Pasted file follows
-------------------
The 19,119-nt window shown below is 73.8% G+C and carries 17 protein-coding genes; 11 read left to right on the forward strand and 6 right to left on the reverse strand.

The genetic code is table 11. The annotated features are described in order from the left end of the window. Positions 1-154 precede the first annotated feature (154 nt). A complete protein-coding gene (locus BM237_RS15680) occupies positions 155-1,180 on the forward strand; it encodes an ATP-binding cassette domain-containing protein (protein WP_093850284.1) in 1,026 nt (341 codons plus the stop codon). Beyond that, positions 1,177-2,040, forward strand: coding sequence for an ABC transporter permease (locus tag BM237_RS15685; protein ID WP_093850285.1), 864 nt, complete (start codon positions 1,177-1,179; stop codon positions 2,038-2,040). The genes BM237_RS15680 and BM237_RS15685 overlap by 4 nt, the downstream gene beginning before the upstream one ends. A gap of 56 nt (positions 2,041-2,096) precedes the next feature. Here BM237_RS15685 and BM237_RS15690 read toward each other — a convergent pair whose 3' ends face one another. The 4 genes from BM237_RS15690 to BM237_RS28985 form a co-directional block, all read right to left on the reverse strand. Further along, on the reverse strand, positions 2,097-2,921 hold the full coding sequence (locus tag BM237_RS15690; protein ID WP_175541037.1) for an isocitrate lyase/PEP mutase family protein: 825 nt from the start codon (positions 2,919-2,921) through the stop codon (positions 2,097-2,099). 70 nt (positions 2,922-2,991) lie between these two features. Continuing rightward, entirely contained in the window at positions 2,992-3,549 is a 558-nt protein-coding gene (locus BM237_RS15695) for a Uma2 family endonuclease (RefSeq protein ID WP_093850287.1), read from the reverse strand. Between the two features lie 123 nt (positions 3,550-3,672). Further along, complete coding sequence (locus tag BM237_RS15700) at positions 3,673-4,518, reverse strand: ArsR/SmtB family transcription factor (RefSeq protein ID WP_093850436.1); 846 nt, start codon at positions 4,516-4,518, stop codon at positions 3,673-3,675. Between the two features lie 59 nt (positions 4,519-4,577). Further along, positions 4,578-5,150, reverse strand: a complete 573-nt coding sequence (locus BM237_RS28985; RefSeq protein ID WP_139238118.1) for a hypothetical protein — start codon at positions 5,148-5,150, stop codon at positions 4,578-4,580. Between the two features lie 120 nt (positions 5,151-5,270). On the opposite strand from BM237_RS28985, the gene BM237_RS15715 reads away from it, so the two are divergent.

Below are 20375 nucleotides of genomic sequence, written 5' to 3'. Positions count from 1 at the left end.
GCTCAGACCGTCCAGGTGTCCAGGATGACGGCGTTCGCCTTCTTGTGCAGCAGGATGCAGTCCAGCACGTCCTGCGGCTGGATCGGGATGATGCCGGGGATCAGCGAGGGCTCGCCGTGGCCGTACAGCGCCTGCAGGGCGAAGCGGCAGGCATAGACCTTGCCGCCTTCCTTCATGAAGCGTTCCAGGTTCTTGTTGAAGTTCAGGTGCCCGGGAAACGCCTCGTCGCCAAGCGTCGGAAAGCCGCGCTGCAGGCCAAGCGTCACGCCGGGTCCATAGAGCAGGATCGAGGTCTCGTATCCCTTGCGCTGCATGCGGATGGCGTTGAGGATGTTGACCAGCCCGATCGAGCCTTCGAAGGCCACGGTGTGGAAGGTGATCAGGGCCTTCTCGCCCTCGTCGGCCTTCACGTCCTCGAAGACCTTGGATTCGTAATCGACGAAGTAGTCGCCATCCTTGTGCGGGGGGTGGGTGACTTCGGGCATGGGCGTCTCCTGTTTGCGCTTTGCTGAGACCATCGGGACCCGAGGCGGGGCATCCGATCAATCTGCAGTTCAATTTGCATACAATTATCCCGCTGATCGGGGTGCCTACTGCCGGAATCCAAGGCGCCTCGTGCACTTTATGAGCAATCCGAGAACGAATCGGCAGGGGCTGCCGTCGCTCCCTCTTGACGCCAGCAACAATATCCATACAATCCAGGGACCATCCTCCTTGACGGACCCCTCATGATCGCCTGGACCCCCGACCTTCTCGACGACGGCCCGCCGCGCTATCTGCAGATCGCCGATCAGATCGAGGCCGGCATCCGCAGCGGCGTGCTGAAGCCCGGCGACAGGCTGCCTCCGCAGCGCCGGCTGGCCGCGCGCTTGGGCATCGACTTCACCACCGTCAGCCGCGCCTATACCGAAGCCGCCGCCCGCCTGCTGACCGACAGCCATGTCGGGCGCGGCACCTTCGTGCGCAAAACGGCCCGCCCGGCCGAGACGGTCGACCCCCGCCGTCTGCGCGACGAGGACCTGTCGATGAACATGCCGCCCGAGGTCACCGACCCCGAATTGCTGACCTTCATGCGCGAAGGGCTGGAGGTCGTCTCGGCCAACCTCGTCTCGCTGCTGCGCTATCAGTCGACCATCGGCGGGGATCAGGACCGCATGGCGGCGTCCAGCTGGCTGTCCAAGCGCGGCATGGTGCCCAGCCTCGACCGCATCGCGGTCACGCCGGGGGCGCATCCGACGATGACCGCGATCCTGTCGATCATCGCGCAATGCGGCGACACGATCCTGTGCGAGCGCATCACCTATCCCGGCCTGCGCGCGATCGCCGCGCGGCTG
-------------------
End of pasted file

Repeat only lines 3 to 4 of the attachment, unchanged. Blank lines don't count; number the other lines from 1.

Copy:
Below are 20375 nucleotides of genomic sequence, written 5' to 3'. Positions count from 1 at the left end.
GCTCAGACCGTCCAGGTGTCCAGGATGACGGCGTTCGCCTTCTTGTGCAGCAGGATGCAGTCCAGCACGTCCTGCGGCTGGATCGGGATGATGCCGGGGATCAGCGAGGGCTCGCCGTGGCCGTACAGCGCCTGCAGGGCGAAGCGGCAGGCATAGACCTTGCCGCCTTCCTTCATGAAGCGTTCCAGGTTCTTGTTGAAGTTCAGGTGCCCGGGAAACGCCTCGTCGCCAAGCGTCGGAAAGCCGCGCTGCAGGCCAAGCGTCACGCCGGGTCCATAGAGCAGGATCGAGGTCTCGTATCCCTTGCGCTGCATGCGGATGGCGTTGAGGATGTTGACCAGCCCGATCGAGCCTTCGAAGGCCACGGTGTGGAAGGTGATCAGGGCCTTCTCGCCCTCGTCGGCCTTCACGTCCTCGAAGACCTTGGATTCGTAATCGACGAAGTAGTCGCCATCCTTGTGCGGGGGGTGGGTGACTTCGGGCATGGGCGTCTCCTGTTTGCGCTTTGCTGAGACCATCGGGACCCGAGGCGGGGCATCCGATCAATCTGCAGTTCAATTTGCATACAATTATCCCGCTGATCGGGGTGCCTACTGCCGGAATCCAAGGCGCCTCGTGCACTTTATGAGCAATCCGAGAACGAATCGGCAGGGGCTGCCGTCGCTCCCTCTTGACGCCAGCAACAATATCCATACAATCCAGGGACCATCCTCCTTGACGGACCCCTCATGATCGCCTGGACCCCCGACCTTCTCGACGACGGCCCGCCGCGCTATCTGCAGATCGCCGATCAGATCGAGGCCGGCATCCGCAGCGGCGTGCTGAAGCCCGGCGACAGGCTGCCTCCGCAGCGCCGGCTGGCCGCGCGCTTGGGCATCGACTTCACCACCGTCAGCCGCGCCTATACCGAAGCCGCCGCCCGCCTGCTGACCGACAGCCATGTCGGGCGCGGCACCTTCGTGCGCAAAACGGCCCGCCCGGCCGAGACGGTCGACCCCCGCCGTCTGCGCGACGAGGACCTGTCGATGAACATGCCGCCCGAGGTCACCGACCCCGAATTGCTGACCTTCATGCGCGAAGGGCTGGAGGTCGTCTCGGCCAACCTCGTCTCGCTGCTGCGCTATCAGTCGACCATCGGCGGGGATCAGGACCGCATGGCGGCGTCCAGCTGGCTGTCCAAGCGCGGCATGGTGCCCAGCCTCGACCGCATCGCGGTCACGCCGGGGGCGCATCCGACGATGACCGCGATCCTGTCGATCATCGCGCAATGCGGCGACACGATCCTGTGCGAGCGCATCACCTATCCCGGCCTGCGCGCGATCGCCGCGCGGCTG